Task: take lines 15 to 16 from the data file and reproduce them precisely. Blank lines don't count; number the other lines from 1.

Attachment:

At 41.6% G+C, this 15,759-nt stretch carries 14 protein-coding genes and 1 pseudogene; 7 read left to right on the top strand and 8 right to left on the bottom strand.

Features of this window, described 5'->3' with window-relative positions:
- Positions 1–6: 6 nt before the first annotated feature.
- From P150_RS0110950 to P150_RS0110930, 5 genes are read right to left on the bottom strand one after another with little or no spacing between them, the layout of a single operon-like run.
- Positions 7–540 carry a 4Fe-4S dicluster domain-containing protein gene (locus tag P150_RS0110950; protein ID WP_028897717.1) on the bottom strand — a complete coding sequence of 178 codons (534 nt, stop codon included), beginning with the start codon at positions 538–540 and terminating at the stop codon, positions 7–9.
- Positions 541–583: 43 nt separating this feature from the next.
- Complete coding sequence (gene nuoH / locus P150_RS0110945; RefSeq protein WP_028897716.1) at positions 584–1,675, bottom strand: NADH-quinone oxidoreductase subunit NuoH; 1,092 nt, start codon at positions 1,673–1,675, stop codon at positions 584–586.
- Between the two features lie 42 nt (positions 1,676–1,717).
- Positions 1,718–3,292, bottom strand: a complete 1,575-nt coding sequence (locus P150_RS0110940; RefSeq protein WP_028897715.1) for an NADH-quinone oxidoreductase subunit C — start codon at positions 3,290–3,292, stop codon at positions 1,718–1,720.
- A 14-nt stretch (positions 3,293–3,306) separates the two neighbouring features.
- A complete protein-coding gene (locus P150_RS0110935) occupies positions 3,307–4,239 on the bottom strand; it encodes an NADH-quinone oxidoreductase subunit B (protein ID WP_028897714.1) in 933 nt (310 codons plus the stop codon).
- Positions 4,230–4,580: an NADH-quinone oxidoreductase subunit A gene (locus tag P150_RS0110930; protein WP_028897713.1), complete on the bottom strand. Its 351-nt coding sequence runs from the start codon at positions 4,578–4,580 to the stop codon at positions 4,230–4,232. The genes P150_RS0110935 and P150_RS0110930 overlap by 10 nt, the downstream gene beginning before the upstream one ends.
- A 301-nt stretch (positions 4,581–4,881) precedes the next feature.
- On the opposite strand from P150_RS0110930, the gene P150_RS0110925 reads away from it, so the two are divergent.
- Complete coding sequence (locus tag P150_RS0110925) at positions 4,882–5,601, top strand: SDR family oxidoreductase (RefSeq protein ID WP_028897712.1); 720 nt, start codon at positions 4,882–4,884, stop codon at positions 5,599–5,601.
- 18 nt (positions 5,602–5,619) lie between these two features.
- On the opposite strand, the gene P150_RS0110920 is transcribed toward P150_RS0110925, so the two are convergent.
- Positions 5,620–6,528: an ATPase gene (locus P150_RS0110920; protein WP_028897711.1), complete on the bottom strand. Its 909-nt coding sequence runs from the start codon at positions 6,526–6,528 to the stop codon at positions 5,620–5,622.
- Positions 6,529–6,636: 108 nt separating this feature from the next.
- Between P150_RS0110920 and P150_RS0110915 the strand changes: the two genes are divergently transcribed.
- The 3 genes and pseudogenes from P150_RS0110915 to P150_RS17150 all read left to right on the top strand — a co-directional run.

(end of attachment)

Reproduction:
- Complete coding sequence (locus tag P150_RS0110925) at positions 4,882–5,601, top strand: SDR family oxidoreductase (RefSeq protein ID WP_028897712.1); 720 nt, start codon at positions 4,882–4,884, stop codon at positions 5,599–5,601.
- 18 nt (positions 5,602–5,619) lie between these two features.